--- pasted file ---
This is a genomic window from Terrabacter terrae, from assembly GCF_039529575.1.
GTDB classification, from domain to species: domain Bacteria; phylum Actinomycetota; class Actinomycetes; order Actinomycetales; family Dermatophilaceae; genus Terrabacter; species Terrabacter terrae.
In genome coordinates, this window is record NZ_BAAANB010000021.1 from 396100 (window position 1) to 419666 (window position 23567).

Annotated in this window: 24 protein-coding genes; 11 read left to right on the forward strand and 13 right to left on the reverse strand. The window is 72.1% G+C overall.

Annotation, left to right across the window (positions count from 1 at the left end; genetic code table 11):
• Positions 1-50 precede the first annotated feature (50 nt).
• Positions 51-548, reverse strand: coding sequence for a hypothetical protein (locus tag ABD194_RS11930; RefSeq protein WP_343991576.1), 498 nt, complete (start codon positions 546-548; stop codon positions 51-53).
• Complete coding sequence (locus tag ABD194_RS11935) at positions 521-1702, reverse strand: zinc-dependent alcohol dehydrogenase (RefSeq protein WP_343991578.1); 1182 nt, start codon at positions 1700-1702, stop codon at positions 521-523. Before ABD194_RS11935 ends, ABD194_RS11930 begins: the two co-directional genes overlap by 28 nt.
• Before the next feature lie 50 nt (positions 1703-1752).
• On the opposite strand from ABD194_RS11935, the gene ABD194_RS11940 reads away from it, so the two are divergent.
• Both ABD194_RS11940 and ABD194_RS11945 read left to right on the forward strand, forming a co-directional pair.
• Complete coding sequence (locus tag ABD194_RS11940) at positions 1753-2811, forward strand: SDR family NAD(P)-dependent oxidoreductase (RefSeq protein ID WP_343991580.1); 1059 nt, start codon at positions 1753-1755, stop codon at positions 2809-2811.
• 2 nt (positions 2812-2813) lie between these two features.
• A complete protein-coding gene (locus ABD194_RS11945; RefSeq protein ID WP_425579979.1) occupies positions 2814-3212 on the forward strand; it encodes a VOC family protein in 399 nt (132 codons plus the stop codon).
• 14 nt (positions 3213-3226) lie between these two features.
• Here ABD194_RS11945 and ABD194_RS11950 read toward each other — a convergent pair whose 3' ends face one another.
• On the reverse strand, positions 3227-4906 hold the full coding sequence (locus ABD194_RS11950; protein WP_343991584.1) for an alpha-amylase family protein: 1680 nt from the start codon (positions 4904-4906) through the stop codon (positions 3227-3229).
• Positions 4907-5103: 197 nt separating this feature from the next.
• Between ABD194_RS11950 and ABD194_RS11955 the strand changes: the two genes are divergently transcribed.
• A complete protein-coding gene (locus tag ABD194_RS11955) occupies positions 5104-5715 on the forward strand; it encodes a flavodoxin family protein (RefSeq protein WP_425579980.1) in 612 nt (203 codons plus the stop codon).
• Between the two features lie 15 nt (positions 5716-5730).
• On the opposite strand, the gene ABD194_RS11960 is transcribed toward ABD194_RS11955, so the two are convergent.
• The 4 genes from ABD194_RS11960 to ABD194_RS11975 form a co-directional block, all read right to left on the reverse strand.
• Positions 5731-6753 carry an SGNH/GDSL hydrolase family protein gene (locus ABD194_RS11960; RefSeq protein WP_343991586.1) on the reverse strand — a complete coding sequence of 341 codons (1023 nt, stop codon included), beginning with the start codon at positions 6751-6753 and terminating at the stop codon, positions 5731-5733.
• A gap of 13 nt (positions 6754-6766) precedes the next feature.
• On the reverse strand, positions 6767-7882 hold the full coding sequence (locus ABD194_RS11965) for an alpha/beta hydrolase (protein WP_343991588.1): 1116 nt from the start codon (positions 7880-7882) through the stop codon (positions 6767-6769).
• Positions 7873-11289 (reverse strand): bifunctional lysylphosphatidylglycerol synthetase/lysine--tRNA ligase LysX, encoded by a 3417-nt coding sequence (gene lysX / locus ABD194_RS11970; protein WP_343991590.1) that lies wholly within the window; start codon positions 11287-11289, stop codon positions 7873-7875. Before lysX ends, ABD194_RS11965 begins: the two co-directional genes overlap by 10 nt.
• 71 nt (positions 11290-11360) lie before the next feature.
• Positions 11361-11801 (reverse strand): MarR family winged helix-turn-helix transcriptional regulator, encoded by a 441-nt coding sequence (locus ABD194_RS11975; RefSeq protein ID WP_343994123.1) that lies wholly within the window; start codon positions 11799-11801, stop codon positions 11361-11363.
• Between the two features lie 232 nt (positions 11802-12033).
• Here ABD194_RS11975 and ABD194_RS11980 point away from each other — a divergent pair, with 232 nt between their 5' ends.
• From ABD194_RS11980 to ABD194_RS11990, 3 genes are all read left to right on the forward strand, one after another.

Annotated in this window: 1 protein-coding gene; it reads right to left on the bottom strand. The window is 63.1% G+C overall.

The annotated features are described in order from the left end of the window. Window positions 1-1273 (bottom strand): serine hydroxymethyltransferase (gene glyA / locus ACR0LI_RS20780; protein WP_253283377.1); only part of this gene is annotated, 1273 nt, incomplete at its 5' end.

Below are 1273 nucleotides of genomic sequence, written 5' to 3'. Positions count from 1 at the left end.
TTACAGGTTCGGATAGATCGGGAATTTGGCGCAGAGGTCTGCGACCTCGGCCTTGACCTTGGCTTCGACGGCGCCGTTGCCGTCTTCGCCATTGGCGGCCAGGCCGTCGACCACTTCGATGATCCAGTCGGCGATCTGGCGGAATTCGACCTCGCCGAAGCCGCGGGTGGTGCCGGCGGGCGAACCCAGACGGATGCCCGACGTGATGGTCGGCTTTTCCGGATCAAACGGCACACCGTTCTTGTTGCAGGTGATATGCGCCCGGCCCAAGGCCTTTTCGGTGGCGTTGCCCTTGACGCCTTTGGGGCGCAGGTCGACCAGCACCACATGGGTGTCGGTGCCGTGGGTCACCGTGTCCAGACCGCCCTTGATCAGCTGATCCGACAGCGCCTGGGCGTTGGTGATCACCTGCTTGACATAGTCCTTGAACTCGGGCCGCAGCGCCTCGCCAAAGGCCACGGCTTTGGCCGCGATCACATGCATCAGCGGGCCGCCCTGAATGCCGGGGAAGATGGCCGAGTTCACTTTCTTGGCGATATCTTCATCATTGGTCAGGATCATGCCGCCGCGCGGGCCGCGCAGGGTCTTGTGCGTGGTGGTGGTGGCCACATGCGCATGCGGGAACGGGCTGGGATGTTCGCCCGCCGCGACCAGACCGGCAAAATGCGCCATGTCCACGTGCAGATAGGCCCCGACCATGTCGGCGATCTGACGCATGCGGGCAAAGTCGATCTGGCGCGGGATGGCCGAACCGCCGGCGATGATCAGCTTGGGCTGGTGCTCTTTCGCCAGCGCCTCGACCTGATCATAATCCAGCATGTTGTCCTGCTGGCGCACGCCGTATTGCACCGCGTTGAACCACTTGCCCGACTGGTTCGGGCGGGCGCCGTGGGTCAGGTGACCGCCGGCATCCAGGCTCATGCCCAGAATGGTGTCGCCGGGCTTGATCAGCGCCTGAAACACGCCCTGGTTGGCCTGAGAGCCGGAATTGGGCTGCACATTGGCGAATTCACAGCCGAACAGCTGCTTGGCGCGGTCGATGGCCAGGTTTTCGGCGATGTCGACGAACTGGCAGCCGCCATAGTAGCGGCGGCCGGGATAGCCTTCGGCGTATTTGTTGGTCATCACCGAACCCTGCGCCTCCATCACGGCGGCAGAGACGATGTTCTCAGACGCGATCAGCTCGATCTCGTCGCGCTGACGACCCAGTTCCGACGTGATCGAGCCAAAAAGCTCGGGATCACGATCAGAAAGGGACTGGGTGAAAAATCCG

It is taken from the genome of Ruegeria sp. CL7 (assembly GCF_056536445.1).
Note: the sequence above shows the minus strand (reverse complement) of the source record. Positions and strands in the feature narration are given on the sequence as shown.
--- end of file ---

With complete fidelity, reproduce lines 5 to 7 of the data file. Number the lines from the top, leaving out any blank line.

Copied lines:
Annotation, left to right across the window (positions count from 1 at the left end; genetic code table 11):
• Positions 1-50 precede the first annotated feature (50 nt).
• Positions 51-548, reverse strand: coding sequence for a hypothetical protein (locus tag ABD194_RS11930; RefSeq protein WP_343991576.1), 498 nt, complete (start codon positions 546-548; stop codon positions 51-53).